Although the mechanical design of the hand has been improved and shows anthropomorphism, there are still limitations to its operation and function. The thumb as currently designed is not capable of performing lateral grasps. The lateral grasp is used in everyday life and is used to hold things like key and credit cards. Improvement can be made by introducing a third degrees-of-freedom to the thumb allowing complex multi-axial movement at the CMC joint. This change would necessitate a complete rework of the actuation system. With the current design, it is not feasible to design a three degrees-of-freedom thumb with the unavoidable mechanical off set in the thumb joint created by the servo motors. The thumb needs to be supported by a saddle joint and actuated by servo motors that are not contained within the hand. This design implies the use of tendons to actuate the thumb.

The prosthetic hand is controlled by the brain. It is currently using the Mindwave mobile headset by Neurosky to monitor the electroencephalography signals emitted from neuronal activity in the brain and correlates the data into useable information. The signals acquired by the headset are deciphered using proprietary algorithms designed by Neurosky. The headset is able to extract the features of the signals and deduce the level of concentration of an individual. Concentration is measured on a scale from zero to one hundred, where one hundred represents complete concentration and zero represents no concentration. The output of the headset is then translated into servo actuation commands for controlling the prosthetic hand.

The outgoing data from the headset will be used to trigger a command on the microboard. The command will cause the hand to perform the ball grasp. For instance, an elevated level of concentration higher than eighty-five will close the hand while an attention state lower than eighty-five percent will open the hand. Once the grasp has been completed, the hand will return to a relaxed position awaiting the signal to close or remain open. Wireless communication to the prosthetic hand is accomplished through the use of the DF-BluetoothV3 Bluetooth module.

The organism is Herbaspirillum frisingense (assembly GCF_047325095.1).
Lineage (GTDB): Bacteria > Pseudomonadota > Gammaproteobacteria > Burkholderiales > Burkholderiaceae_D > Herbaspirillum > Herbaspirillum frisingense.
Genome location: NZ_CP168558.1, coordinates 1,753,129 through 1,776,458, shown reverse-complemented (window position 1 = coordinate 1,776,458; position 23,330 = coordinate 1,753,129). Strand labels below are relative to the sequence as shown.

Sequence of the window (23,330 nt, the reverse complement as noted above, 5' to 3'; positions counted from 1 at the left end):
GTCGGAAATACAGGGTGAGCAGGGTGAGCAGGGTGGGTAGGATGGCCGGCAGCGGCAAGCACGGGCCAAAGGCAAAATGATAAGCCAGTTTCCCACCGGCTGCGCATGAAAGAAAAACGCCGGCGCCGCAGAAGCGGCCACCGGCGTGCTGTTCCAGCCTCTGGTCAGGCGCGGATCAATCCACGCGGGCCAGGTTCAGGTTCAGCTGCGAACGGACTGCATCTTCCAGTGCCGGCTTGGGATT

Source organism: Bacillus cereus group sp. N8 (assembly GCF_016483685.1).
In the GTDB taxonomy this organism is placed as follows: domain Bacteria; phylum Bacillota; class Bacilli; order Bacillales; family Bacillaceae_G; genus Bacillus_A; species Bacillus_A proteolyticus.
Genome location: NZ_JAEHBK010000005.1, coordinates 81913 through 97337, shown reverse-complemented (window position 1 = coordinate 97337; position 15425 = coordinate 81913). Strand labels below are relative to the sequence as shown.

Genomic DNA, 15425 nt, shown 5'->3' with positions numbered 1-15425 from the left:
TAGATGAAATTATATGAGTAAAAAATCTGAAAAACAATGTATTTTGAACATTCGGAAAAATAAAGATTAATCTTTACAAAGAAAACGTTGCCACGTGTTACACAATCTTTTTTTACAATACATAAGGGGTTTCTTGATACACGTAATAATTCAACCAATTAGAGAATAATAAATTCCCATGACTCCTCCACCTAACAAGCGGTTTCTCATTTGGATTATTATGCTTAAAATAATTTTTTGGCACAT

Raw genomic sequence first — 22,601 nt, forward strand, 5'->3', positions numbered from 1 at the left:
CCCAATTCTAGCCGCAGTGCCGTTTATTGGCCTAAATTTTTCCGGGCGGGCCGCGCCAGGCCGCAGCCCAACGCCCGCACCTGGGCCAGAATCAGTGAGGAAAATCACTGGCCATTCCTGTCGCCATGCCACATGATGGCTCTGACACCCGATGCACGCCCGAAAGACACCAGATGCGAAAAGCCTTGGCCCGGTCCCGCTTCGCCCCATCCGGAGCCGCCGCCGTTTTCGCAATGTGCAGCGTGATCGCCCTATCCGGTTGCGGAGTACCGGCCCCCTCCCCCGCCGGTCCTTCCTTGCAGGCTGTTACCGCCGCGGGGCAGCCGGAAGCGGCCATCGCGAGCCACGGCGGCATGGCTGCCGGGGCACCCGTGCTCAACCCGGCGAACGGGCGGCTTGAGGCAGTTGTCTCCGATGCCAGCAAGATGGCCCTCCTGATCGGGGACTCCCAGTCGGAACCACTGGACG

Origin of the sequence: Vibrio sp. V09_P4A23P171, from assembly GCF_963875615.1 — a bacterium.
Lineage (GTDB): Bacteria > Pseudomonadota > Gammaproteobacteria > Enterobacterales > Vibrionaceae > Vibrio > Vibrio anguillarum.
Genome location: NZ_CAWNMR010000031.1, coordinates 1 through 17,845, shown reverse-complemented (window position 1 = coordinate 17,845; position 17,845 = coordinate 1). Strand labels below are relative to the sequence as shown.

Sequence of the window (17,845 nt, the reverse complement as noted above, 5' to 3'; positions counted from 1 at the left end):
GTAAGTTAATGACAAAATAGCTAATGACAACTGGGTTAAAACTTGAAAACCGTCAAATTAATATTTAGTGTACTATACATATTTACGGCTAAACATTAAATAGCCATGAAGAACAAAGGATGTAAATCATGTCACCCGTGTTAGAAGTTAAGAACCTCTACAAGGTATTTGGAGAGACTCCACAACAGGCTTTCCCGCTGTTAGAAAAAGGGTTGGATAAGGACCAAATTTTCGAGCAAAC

Figure 12 explains the current implementation of prosthetic control starting with user input and ending in prosthetic response. The process consists of four steps. First, EEG acquisition occurs through two electrodes. One electrode is placed on the ear and the other is placed on the forehead above the right eye. Both electrodes are dry and require direct contact with the skin. One electrode acts as the base signal with the other providing EEG information. Second, signal analysis occurs in the headset. The headset is capable of identifying two brain states: concentration and meditation. The headset is also able to detect intentional blinking. For the purpose of this paper only the concentration of the user is monitored in real time. Third, data communication occurs through direct communication from the headset to the Arduino microcontroller. The Arduino receives real-time data pertaining to the users' mental state. Real-time data are received as an integer value that determines servo position. Finally, prosthetic actuation occurs through servo motors. When a signal is identified by the Arduino with elevated concentration, a command is given to the servo motors to activate. Servo actuation closes the fingers of the prosthetic hand. Force sensors on the fingers of the prosthetic hand provide feedback to the Arduino, determining the force at which the hand is to grasp the ball.

An anthropomorphic, under-actuated, prosthetic hand has been designed and developed for upper extremity amputees. Function of the hand is based on micro servo actuation. This paper focuses on the mechanical arrangement of the hand and evaluates its effectiveness in grasping a ball. This is important because it relates directly to the aim of the article to create a dexterous prosthetic hand.

The hand is responsive to signals emitted from the brain and is actuated by the mental state of the user. Improvement can come from refining the control of the system to respond to an intention to act by the amputee. Further mechanical improvements include implementing a biologically inspired design based on the human hands bones, actuating the hand through tendons, and increasing the range of motion of the thumb by introducing a saddle joint that will allow complex multi-axial movement.

LeBlanc, M. , 2011, “ Give Hope—Give a Hand,” The Ellen Meadow Prosthetic Hand Foundation, San Francisco, CA, accessed June 5, 2017, http://web.stanford.edu/class/engr110/2011/LeBlanc-03a.pdf